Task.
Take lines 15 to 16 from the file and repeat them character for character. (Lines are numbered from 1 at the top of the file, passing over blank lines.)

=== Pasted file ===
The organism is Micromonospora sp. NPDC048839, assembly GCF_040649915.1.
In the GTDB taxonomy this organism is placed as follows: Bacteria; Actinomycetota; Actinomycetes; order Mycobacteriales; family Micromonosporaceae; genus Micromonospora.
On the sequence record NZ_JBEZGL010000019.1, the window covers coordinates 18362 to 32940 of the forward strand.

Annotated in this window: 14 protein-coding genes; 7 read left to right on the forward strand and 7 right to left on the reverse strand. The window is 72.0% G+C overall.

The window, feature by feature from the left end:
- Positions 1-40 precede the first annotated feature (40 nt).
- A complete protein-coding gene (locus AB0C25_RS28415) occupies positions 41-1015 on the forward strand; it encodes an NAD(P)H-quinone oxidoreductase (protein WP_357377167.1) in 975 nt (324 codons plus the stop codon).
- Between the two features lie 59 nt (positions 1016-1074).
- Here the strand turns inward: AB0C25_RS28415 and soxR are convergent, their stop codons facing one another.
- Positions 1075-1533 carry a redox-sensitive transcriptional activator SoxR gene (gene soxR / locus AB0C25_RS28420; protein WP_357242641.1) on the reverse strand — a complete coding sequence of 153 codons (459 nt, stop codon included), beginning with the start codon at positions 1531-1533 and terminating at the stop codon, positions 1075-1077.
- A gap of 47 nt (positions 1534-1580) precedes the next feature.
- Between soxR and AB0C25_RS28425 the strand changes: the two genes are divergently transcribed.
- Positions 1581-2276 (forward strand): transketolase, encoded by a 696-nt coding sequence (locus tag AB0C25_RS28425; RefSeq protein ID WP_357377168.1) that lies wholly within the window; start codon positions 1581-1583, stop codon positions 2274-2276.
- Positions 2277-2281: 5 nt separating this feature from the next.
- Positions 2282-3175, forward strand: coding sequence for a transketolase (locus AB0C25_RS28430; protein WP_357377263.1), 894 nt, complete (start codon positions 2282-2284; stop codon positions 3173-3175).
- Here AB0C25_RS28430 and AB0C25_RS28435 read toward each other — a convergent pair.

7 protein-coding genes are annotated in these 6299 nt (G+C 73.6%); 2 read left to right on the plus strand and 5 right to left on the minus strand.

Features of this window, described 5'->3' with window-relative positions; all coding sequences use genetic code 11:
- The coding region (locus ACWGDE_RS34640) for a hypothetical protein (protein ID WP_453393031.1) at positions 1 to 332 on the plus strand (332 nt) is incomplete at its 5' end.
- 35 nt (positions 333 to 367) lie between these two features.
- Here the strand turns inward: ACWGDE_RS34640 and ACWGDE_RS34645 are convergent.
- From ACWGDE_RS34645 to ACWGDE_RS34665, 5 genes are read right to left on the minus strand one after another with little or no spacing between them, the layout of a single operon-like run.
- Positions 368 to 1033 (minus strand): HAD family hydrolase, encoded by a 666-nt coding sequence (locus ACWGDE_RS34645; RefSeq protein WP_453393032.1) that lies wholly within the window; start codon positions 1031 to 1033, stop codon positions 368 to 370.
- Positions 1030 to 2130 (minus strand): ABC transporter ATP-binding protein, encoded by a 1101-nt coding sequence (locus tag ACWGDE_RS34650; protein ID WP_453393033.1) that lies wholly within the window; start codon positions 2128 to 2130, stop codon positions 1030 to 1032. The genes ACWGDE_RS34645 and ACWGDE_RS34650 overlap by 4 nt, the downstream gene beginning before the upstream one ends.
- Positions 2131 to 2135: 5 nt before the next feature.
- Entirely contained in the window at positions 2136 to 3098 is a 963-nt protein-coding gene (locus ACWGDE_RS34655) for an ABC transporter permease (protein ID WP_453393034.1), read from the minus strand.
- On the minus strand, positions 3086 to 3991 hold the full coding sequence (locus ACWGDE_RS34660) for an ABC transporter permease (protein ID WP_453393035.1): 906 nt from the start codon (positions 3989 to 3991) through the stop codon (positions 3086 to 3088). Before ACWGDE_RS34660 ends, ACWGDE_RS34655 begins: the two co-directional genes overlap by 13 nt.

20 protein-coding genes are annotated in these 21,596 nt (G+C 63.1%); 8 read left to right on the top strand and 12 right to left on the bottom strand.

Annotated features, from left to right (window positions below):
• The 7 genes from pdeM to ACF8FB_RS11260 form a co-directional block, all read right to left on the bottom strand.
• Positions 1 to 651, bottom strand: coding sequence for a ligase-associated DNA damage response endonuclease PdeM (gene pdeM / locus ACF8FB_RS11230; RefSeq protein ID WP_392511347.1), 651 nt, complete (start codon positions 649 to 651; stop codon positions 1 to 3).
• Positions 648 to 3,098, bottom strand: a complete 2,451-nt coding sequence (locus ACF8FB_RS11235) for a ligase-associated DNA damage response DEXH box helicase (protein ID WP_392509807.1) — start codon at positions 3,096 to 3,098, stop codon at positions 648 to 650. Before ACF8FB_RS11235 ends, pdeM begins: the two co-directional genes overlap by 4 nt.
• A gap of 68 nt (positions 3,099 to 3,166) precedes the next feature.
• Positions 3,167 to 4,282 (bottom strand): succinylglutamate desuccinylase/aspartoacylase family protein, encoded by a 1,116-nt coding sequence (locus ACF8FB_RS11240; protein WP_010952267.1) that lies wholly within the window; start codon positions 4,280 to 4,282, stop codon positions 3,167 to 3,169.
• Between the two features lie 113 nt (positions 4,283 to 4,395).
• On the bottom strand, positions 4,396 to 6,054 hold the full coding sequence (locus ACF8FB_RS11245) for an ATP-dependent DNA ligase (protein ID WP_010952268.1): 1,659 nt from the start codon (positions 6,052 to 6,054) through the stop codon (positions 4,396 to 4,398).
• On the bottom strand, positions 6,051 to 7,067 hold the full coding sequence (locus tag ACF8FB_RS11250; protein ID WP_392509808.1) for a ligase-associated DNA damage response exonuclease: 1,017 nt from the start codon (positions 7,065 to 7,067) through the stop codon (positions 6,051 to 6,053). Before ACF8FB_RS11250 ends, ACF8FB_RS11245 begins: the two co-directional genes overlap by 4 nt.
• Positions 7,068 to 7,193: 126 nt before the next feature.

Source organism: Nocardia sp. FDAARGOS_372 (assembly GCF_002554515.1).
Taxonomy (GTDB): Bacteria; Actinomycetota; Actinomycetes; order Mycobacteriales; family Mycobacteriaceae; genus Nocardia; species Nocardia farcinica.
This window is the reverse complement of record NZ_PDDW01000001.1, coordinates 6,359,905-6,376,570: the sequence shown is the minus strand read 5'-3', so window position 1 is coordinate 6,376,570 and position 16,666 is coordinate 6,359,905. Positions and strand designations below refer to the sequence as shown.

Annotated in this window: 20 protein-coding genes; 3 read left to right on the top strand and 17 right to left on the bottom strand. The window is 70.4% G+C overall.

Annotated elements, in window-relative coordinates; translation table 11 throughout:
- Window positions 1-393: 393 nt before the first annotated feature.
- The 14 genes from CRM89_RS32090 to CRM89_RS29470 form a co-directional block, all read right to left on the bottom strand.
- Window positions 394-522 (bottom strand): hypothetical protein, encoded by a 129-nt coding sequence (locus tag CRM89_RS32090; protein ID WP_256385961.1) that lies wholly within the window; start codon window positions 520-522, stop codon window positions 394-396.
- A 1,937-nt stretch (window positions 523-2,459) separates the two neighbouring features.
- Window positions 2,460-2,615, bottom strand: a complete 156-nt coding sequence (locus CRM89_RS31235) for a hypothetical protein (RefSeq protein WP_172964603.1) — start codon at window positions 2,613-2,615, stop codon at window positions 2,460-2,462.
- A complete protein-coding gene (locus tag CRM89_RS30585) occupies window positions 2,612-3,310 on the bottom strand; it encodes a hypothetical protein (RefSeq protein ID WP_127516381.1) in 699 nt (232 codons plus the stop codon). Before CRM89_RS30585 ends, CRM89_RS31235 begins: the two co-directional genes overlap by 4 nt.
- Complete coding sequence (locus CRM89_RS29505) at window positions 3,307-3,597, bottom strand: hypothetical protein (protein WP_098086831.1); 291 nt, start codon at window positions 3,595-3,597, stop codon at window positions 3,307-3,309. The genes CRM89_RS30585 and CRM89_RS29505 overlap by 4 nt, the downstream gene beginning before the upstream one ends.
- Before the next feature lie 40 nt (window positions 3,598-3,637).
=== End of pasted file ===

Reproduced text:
- Positions 2282-3175, forward strand: coding sequence for a transketolase (locus AB0C25_RS28430; protein WP_357377263.1), 894 nt, complete (start codon positions 2282-2284; stop codon positions 3173-3175).
- Here AB0C25_RS28430 and AB0C25_RS28435 read toward each other — a convergent pair.